"The telegram came today and the whole afternoon was sad with thoughts of you and the past and the happy times we had once. Another link binding you to life is broken and with such insensate cruelty that it is hard to say which of the two blows was conceived with more malice. I can see the silence in which you hover now after this seven years of struggle and it would take words like Lincoln's in his letter to the mother who had lost four sons in the war to write you anything fitting at the moment. The sympathy you will get will be what you have had from each other already and for a long, long time you will be inconsolable.

"But I can see another generation growing up around Honoria and an eventual peace somewhere, an occasional port of call as we sail deathward. Fate can't have any more sorrows in its quiver that will wound like these. Who was it said that it was astonishing how the deepest of griefs can change in time to a sort of joy? The golden bowl is broken indeed but it was golden; nothing can ever take those boys away from you now."

The essence of the Murphys' story, then, is not that they knew and succored the talented and famous, but that they were brought down from the pedestal of privilege by the vicious caprice of fate. They were handsome, witty, prosperous and well-connected, but none of this could shield them from suffering or loss; this is what makes them appealing to us, what gives a genuine breadth of interest and meaning to lives that might otherwise seem merely those of pampered and purposeless people who never made the acquaintance of reality. The Murphys serve as symbols for a generation that has since come to be regarded, with a certain bittersweet romanticism, as having been granted both the best and the worst that life has to offer.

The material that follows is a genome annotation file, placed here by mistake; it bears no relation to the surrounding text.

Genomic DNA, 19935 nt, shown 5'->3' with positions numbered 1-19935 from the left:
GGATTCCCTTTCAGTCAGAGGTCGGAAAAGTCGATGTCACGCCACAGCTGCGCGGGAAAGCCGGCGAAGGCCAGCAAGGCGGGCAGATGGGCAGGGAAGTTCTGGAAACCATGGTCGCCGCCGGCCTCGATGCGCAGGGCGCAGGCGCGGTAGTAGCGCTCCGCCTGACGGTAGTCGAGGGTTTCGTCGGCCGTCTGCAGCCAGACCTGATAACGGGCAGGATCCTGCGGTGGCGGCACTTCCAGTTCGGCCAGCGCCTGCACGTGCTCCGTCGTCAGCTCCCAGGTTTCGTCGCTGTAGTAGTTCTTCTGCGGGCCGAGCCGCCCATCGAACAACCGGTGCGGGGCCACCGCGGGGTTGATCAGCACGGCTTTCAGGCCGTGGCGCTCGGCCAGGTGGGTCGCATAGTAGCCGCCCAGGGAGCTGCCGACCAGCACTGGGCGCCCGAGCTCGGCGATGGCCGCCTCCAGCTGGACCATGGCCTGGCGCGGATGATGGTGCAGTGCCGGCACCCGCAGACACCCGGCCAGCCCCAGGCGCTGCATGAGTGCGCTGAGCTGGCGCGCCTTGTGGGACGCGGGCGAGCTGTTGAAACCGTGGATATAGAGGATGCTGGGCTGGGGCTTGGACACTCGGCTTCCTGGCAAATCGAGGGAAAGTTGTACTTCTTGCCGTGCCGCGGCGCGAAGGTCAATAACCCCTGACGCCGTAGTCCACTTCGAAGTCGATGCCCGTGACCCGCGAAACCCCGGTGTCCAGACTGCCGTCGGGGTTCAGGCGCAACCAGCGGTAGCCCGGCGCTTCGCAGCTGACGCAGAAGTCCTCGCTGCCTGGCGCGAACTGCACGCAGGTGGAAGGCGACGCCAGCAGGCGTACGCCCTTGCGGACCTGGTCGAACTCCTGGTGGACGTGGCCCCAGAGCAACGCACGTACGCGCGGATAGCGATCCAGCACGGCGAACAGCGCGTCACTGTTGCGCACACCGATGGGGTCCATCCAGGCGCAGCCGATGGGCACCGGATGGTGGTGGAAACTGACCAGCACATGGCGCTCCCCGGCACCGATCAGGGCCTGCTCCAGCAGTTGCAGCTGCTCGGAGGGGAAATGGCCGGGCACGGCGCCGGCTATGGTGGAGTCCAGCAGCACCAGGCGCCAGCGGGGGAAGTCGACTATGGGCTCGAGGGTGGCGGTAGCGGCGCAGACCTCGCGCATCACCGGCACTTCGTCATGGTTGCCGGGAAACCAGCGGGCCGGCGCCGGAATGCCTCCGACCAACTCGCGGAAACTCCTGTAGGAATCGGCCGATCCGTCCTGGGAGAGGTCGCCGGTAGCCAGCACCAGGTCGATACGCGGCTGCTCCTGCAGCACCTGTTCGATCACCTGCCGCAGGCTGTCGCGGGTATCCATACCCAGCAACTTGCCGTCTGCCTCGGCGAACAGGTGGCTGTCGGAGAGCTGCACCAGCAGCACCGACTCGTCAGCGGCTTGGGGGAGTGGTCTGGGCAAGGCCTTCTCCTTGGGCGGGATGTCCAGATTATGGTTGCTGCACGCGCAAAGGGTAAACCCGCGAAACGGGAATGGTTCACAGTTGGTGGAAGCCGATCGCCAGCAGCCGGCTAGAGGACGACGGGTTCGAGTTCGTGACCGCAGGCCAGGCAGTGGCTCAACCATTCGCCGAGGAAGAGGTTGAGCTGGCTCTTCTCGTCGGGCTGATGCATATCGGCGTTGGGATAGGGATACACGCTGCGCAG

As written by Calvin Tomkins, their joint biography is a miniature; this is exactly appropriate, for it takes only a few words to describe the sad events around which their small legend has been constructed. It is, to be sure, of some interest that Gerald and Sara Murphy provided the inspiration from which Fitzgerald began to construct the characters of Dick and Nicole Diver in his last complete novel, Tender Is the Night; but this is really nothing more than the raw material of elevated literary gossip and mindless academic busywork. Tomkins said all that really needed to be said, and said it handsomely.